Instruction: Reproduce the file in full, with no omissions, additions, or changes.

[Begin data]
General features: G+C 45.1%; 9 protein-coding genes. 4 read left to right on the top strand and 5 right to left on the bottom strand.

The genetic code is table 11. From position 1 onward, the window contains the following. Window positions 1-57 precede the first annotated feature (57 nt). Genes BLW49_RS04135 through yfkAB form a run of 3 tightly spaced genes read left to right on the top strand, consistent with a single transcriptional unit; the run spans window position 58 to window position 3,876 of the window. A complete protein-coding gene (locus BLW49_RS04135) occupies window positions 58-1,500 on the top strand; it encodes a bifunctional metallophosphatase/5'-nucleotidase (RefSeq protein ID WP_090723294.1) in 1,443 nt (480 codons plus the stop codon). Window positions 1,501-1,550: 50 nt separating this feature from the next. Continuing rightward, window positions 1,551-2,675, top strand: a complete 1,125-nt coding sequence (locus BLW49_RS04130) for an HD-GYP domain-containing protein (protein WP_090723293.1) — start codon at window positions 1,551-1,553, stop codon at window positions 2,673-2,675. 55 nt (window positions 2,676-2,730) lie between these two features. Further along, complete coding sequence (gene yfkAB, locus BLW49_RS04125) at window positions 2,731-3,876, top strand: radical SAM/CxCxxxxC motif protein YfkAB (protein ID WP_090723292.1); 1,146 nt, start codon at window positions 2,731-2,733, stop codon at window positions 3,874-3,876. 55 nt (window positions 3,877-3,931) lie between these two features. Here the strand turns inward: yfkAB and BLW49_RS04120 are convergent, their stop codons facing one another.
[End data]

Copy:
General features: G+C 45.1%; 9 protein-coding genes. 4 read left to right on the top strand and 5 right to left on the bottom strand.

The genetic code is table 11. From position 1 onward, the window contains the following. Window positions 1-57 precede the first annotated feature (57 nt). Genes BLW49_RS04135 through yfkAB form a run of 3 tightly spaced genes read left to right on the top strand, consistent with a single transcriptional unit; the run spans window position 58 to window position 3,876 of the window. A complete protein-coding gene (locus BLW49_RS04135) occupies window positions 58-1,500 on the top strand; it encodes a bifunctional metallophosphatase/5'-nucleotidase (RefSeq protein ID WP_090723294.1) in 1,443 nt (480 codons plus the stop codon). Window positions 1,501-1,550: 50 nt separating this feature from the next. Continuing rightward, window positions 1,551-2,675, top strand: a complete 1,125-nt coding sequence (locus BLW49_RS04130) for an HD-GYP domain-containing protein (protein WP_090723293.1) — start codon at window positions 1,551-1,553, stop codon at window positions 2,673-2,675. 55 nt (window positions 2,676-2,730) lie between these two features. Further along, complete coding sequence (gene yfkAB, locus BLW49_RS04125) at window positions 2,731-3,876, top strand: radical SAM/CxCxxxxC motif protein YfkAB (protein ID WP_090723292.1); 1,146 nt, start codon at window positions 2,731-2,733, stop codon at window positions 3,874-3,876. 55 nt (window positions 3,877-3,931) lie between these two features. Here the strand turns inward: yfkAB and BLW49_RS04120 are convergent, their stop codons facing one another.